Tanker Odyssey – Biggest oil spills

Tanker Odyssey - Oil spill and fire - 1988Tanker Odyssey - Oil stain after spill - 1988Tanker Odyssey - Art presenting tragedy of animals after oil spill in 1988Odyssey - Animals after oil spillOdyssey - Aerial view

Tanker Odyssey – Biggest oil spills

  • Place: Canada
  • Date: 19 November 1988
  • Amount of spill: 162 180 000 liters
  • Costs: $ 86,7 mln

Tanker Odyssey – An American ship exploded about a thousand kilometers, off the east coast of Canada. About 162 million liters of crude oil spilled out of it into the open sea. That fateful day he sailed from Shetland to Canada. About 2,000 km off the coast of Newfoundland, a sea storm caught him. There was an explosion on the ship. As a result, it broke into two parts and sank. The Passat ship arrived the fastest, after an hour. But because of the flames, he couldn’t get close to one kilometer. 27 crew members were killed on board.

Ixtoc 1 – Biggest oil spills

Ixtoc 1 - Oil well blowoutIxtoc 1 - Oil well blowoutOil well blowout - NOAA PhotoOil well blowout - NOAA Photo

Ixtoc 1 – Biggest oil spills

  • Place: Gulf of Mexico
  • Date: 3 June 1979
  • Amount of spill: 531 017 565 liters
  • Costs: $ 283,9 million

Ixtoc 1 – An oil well belonging to the Mexican oil company Pemex. It was in the Gulf of Mexico, almost 1,000 km off the coast of Texas. At that time, the company was extracting oil from a 3 km deep well. When a huge explosion broke out. This caused a pressure difference, resulting in the leakage of tens of thousands of barrels of oil. In a few days, a huge oil spill, 640 km long. It approached the coast of Texas.

How to stop oil

Attempts to stop the oil flow failed. Because the wind was constantly changing and the heavy oil fell below sea level. And although floating limiters were placed on the surface, the oil continued to flow through them. The United States government has been struggling with the stain for over two months. Pemex himself refused to participate in the costs of cleaning work.

Oil stain in Kuwait – Biggest oil spills

Oil stain in Kuwait - 1.01.1991Oil stain in Kuwait - 1.01.1991Oil stain in Kuwait - 5–14 June 1991Oil stain in Kuwait - 08.03.1991Oil fires in Kuwait - 7-April-1991Oil well fires rage outside Kuwait City - 21.03.1991Oil well fires south of Kuwait City - 01.03.1991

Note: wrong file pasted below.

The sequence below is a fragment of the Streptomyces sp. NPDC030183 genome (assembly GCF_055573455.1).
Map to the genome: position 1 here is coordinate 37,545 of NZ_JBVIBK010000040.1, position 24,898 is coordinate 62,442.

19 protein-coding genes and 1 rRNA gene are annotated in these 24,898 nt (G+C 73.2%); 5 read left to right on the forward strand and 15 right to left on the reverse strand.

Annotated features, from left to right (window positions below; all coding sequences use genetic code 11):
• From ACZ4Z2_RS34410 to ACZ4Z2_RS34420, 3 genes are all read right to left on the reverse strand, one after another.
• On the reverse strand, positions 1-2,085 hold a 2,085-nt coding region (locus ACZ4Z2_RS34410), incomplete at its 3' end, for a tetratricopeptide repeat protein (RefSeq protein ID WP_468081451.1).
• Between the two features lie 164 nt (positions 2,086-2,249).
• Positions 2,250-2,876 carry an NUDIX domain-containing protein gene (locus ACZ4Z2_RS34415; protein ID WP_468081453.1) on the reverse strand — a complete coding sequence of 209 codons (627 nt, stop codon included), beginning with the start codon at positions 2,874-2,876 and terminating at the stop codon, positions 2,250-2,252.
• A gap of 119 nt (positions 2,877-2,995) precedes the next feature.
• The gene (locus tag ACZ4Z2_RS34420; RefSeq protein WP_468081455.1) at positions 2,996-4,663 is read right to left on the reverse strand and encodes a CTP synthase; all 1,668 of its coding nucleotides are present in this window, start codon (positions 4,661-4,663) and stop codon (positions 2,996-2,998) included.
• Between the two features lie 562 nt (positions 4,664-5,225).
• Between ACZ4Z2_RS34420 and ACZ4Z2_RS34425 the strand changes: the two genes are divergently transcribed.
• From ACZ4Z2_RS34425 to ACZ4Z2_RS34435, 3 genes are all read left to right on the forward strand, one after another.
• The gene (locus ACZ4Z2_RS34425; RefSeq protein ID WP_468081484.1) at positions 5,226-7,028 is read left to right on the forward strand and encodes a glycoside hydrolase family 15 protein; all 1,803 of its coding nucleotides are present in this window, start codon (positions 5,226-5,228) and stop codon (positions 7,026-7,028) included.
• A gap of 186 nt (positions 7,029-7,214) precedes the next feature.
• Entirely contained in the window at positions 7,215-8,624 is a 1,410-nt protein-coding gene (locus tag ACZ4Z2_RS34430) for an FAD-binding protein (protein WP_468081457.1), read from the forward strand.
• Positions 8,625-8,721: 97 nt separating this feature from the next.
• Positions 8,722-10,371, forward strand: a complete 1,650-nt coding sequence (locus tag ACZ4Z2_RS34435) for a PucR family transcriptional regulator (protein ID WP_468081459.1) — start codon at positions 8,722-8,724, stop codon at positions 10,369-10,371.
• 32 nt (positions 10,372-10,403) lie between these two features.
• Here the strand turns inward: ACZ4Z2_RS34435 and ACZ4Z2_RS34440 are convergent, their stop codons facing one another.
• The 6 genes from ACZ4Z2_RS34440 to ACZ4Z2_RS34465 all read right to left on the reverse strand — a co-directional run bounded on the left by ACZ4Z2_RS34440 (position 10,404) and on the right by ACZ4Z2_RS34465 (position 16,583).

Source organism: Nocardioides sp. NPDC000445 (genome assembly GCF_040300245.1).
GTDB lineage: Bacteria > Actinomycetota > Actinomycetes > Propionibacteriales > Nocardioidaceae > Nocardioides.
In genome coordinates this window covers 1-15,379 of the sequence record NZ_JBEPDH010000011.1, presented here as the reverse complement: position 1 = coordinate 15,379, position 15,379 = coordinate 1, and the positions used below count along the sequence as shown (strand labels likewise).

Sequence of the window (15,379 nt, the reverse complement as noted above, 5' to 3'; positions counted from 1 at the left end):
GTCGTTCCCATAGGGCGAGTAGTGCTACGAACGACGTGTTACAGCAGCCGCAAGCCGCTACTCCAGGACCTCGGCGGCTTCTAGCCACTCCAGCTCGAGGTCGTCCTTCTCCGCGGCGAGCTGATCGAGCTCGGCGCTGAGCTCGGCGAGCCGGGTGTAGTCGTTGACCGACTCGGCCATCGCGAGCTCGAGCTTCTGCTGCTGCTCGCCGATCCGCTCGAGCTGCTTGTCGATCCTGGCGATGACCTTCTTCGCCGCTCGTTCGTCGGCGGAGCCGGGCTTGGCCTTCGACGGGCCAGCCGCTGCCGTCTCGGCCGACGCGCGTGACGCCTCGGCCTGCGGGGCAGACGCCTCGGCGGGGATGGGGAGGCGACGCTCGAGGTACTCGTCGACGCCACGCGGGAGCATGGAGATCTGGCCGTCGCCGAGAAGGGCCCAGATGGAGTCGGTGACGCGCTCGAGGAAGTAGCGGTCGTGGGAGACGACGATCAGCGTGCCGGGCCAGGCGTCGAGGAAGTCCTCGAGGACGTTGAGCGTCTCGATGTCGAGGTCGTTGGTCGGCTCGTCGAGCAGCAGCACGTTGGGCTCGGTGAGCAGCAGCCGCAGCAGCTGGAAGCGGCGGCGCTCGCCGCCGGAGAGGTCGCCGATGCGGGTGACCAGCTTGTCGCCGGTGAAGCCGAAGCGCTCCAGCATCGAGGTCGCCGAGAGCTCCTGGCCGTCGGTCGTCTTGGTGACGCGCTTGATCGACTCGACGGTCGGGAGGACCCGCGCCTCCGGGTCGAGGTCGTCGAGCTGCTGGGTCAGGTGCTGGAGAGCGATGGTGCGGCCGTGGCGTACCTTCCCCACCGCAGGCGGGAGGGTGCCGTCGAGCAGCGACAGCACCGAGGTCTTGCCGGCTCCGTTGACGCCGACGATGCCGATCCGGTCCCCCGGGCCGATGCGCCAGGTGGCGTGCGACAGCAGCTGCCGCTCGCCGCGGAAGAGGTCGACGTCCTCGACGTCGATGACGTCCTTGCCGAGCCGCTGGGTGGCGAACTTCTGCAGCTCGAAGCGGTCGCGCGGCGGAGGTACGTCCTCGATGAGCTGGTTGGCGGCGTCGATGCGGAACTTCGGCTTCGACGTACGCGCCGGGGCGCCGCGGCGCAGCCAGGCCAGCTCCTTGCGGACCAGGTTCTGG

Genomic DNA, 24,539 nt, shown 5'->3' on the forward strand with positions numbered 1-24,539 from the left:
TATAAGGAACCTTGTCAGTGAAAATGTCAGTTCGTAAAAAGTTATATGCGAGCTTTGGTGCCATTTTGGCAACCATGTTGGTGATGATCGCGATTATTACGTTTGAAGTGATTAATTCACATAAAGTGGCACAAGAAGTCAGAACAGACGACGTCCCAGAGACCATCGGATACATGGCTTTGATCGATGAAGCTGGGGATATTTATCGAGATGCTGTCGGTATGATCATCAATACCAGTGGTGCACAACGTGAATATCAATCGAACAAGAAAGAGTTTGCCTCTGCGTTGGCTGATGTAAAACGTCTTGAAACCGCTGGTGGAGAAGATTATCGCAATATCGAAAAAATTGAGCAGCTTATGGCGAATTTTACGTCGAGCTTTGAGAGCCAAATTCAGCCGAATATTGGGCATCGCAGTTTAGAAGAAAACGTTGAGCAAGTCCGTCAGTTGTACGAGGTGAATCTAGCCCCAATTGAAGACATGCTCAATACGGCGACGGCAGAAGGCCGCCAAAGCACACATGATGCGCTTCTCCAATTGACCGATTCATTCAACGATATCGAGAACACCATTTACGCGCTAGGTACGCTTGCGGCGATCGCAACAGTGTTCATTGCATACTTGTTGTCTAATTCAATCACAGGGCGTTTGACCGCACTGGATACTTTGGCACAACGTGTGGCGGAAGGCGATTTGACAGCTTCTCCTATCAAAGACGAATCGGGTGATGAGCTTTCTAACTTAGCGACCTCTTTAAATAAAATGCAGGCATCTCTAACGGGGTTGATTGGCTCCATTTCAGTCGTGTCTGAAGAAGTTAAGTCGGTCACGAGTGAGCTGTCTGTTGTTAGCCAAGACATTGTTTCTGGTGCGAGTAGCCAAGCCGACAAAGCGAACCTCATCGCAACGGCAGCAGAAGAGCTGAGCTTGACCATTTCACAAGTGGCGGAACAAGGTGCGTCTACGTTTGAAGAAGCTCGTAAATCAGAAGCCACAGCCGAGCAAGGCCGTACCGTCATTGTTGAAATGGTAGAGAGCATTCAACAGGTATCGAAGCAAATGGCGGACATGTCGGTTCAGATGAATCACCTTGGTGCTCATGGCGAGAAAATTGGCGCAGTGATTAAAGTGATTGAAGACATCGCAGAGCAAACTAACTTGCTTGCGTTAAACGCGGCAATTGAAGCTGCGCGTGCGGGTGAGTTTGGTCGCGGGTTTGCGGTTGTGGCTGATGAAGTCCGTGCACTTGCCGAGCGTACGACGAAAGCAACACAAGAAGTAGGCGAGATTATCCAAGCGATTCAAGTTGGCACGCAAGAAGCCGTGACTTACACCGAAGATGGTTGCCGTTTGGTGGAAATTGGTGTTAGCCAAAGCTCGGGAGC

Oil stain in Kuwait – Biggest oil spills

  • Place: Kuwait
  • Date: 19 January 1991
  • Amount of spill: 906 300 000 liters
  • Costs: $ 484,5 million

Oil stain in Kuwait – The largest oil-related disaster took place during the Gulf War. This was not due to a technical defect or explosion, but to planned sabotage. Oil was released by the Iraqi army. Whose goal was to slow down US troops planning to take over Kuwait. To prevent further leakage, US Air Force destroyed the oil towers. According to international research, 5.7 barrels of oil spilled into the sea. Later, it was even speculated that Saddam Hussein wanted to light all continuous reserves. Thus destroy the global economy. Fortunately, this did not happen.

Animals in danger

A layer of oil, 12 centimeters thick, covered the sea over an area of ​​over 4,000 km². It has affected the entire marine ecosystem. While US soldiers could bypass the contaminated area. Animals did not have this option anymore. At least 30,000 sea birds wintering there have died. And a large number of fish. A quarter of the Kuwait desert was also flooded with oil.

Records among trees – What we owe to trees

Records among trees - Palm Beach of Preveli -  with the mouth of Megalopotamos river - CreteRecords among trees - Trails in forest on a mountainside - Plužna, Slovenia - (2017-05-07)Records among trees - View of trail in forest - Jyväskylä, Finland - (2015-11-01)

Records among trees – What we owe to trees

Records among trees – The largest trees are often giant plants. Which began to grow at the same time as people founded the first cities.
Trees began to grow on Earth about 370 million years ago. Currently, about 100,000 grow on Earth. tree species. Of which 8,000 species are threatened with extinction, and almost 1,000 are in critical condition.
The forest presents a unified and connected system, capable of communication and mutual assistance. The trees communicate with each other. They help and provide each other with missing ingredients.

List of records among trees:

Sequoia sempervirens - Redwood National Park, CaliforniaRedwood National ParkSequoia sempervirens - Redwood National Park

Redwood evergreen – Sequoia sempervirens